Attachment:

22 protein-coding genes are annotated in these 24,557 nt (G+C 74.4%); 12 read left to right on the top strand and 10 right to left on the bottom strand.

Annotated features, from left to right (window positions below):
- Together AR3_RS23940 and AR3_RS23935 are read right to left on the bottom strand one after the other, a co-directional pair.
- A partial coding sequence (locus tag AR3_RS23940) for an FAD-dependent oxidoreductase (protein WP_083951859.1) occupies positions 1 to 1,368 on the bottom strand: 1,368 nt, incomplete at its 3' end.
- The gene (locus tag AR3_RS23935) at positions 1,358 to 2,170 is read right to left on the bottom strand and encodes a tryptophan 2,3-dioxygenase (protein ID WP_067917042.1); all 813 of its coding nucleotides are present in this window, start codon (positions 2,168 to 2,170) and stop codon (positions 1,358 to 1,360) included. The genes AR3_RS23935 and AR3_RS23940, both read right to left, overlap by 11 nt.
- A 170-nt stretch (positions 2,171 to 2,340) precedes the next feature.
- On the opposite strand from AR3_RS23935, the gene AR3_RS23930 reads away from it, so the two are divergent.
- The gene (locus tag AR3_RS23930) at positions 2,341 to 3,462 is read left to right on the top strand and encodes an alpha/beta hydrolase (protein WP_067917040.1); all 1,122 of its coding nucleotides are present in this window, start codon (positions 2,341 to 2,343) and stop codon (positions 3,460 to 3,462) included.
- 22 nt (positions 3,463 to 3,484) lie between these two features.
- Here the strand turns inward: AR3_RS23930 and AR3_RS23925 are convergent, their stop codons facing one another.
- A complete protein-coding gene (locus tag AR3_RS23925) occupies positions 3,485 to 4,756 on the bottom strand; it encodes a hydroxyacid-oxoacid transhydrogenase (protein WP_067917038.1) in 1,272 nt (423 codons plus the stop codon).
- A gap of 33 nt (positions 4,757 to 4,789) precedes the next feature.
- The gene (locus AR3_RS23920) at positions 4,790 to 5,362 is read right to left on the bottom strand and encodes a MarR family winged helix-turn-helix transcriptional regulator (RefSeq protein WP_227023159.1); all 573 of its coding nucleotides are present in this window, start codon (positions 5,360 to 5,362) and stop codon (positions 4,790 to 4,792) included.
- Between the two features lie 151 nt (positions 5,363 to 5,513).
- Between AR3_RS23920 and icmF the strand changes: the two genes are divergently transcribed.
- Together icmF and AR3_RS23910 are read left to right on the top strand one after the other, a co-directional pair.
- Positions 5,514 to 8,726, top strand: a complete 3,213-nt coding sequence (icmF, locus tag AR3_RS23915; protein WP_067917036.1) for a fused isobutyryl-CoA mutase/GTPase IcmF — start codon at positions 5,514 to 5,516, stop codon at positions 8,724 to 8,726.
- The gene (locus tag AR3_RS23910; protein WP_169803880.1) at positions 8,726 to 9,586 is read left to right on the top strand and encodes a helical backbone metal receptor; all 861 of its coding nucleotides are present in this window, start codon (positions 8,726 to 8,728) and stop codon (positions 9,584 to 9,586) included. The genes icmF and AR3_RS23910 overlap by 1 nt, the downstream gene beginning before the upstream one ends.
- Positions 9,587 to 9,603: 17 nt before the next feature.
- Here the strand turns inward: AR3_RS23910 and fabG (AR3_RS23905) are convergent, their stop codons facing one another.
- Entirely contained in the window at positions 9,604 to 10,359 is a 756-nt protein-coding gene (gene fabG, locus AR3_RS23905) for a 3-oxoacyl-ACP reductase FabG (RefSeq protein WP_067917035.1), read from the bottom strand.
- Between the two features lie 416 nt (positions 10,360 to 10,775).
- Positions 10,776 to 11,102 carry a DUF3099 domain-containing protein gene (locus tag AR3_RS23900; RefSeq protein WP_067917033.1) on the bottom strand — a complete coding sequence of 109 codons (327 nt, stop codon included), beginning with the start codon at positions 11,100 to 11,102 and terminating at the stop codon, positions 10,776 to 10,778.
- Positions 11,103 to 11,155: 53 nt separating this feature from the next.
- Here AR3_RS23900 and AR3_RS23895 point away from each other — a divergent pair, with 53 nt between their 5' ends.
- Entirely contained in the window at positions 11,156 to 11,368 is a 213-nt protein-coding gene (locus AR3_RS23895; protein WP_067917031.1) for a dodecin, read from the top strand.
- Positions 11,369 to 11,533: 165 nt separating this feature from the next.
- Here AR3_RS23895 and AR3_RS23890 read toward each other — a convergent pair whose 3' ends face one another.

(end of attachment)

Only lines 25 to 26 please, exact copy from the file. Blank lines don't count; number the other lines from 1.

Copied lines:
- Here AR3_RS23900 and AR3_RS23895 point away from each other — a divergent pair, with 53 nt between their 5' ends.
- Entirely contained in the window at positions 11,156 to 11,368 is a 213-nt protein-coding gene (locus AR3_RS23895; protein WP_067917031.1) for a dodecin, read from the top strand.